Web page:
Havana syndrome attacks again

The syndrome appeared in the staff of the U.S. Embassy in Colombia, all before the visit of Secretary of State Antony Blinken to the capital Bogota.
The official added that he suspected that the problem appeared in several other people, the "Wall Street Journal" reported. An American family left the country for treatment because of that.
"Definitely one family was affected, including a minor. The adults signed what they signed, that is, they agreed to the risks that come with the mission. However, targeting children, even if it was similar, should be a red line," a diplomat familiar with the situation at the embassy said. Blinken is scheduled to arrive in Bogota next week as part of a short Latin American tour, several officials said.
The State Department did not immediately respond to the request for comment, and the US Embassy in Bogota refused to comment on the allegations. If confirmed, these attacks would be the latest in a number of mysterious attacks on American diplomats in various countries. Havana syndrome first appeared among American diplomats in Cuba in late 2016. Symptoms include dizziness, headache, weakness, nausea, anxiety, cognitive problems, ringing in the head and memory loss.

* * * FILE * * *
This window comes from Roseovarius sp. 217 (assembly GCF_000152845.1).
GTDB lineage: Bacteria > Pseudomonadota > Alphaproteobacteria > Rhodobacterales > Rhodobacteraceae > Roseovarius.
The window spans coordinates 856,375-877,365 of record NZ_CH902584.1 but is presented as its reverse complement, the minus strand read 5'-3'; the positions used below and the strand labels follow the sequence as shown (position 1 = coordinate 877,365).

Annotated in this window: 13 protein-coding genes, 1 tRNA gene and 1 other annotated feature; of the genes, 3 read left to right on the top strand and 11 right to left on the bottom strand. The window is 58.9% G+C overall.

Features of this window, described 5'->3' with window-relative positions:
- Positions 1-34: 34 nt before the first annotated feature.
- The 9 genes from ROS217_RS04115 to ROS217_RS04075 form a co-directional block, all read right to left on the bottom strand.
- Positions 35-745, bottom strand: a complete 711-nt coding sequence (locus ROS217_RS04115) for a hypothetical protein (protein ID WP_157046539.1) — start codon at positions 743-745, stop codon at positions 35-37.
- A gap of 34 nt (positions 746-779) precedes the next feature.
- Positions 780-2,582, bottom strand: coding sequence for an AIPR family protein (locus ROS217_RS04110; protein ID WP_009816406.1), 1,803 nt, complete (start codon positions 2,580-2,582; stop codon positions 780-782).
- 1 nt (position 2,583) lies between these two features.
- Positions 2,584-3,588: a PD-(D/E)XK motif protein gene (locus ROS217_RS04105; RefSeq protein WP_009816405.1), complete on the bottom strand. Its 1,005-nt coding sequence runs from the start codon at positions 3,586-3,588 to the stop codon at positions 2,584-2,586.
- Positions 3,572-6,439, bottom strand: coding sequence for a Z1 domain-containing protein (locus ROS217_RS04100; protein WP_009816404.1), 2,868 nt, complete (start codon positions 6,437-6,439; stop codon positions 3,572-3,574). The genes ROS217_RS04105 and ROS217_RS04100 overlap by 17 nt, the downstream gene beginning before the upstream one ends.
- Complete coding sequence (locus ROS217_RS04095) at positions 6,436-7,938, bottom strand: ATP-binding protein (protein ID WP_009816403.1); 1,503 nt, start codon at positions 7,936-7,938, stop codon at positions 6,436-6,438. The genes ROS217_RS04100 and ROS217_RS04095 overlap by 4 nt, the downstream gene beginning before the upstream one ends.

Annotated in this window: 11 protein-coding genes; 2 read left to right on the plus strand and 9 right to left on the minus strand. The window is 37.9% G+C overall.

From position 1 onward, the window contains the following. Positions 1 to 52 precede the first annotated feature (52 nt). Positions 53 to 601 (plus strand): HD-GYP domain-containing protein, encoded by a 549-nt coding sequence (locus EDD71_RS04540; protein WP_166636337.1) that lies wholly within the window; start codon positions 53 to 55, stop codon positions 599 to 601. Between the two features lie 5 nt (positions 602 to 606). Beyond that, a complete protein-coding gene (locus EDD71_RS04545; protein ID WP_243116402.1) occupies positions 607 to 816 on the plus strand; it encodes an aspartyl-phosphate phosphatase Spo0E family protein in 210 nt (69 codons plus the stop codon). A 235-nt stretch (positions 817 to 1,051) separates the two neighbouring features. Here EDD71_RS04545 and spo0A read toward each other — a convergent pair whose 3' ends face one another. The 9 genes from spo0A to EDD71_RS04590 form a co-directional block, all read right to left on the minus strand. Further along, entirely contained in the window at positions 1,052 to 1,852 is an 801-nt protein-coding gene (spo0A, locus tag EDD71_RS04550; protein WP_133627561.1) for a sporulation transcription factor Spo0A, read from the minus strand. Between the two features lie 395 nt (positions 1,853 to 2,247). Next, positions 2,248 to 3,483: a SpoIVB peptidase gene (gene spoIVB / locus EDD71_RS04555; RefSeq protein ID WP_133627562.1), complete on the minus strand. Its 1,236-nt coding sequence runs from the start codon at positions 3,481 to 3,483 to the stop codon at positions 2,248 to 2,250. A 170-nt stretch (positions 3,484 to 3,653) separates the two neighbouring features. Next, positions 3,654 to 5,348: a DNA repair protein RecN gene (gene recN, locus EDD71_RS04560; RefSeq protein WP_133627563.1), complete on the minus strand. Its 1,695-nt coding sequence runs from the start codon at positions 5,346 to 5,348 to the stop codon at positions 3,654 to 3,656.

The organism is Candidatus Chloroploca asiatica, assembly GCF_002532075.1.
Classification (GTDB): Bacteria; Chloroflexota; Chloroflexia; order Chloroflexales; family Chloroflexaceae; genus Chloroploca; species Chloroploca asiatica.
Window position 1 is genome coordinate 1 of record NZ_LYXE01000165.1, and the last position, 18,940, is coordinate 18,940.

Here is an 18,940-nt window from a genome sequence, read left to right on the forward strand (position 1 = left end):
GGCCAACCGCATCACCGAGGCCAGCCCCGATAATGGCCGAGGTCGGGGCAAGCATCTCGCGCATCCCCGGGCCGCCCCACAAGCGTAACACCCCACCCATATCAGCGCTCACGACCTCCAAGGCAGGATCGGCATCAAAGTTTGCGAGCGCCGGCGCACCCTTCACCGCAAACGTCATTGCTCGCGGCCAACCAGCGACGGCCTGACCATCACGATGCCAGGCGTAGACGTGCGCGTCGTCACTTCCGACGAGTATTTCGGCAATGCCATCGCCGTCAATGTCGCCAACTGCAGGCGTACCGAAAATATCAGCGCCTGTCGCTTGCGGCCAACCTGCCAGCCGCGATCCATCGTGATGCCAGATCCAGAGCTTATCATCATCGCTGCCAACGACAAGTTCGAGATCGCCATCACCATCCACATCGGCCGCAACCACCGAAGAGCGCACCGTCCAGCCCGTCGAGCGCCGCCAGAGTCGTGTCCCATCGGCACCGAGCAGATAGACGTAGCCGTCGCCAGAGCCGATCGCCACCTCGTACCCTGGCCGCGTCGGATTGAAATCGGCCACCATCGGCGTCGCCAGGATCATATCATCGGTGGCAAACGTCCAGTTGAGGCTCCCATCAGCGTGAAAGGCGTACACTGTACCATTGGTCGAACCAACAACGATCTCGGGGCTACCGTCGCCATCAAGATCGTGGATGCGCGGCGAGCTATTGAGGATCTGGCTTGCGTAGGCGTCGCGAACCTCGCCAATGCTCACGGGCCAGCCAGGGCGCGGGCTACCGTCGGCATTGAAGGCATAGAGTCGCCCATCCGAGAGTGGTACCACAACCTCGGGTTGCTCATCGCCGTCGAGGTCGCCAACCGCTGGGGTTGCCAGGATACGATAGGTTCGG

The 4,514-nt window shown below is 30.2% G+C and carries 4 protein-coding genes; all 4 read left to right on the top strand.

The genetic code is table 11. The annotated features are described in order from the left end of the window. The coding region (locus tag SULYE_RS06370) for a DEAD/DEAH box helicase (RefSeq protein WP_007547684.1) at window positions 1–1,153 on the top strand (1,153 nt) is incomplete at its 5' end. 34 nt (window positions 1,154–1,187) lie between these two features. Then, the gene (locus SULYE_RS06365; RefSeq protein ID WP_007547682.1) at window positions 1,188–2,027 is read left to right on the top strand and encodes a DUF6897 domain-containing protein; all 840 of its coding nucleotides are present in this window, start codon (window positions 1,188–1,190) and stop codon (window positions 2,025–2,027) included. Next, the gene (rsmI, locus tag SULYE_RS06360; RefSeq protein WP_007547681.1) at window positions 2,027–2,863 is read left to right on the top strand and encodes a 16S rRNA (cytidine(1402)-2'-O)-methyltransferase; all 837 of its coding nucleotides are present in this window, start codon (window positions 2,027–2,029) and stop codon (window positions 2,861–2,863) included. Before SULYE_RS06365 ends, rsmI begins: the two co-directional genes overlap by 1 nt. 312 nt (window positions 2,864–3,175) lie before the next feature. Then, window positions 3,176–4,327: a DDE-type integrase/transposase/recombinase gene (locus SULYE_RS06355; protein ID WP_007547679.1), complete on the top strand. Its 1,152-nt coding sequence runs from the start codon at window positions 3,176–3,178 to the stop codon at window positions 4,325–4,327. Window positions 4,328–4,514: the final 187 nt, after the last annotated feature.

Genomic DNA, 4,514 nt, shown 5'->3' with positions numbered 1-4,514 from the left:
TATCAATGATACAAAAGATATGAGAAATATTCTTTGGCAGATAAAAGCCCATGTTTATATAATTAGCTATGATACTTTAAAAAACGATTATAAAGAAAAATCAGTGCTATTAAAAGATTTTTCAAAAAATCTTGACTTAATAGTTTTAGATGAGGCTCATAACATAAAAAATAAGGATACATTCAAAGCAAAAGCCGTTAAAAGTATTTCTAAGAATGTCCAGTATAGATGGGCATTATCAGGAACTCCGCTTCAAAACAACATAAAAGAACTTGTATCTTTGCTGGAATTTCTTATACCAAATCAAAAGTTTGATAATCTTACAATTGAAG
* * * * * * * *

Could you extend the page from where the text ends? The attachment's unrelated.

Since then, according to the "Wall Street Journal", attacks have been registered in China, Austria, Germany and Serbia. An estimated, 200 U.S. diplomats and staff members have been affected by the syndrome, and officials insist an exact number must be determined because each case must be medically confirmed, as some individuals have the same symptoms for other reasons.

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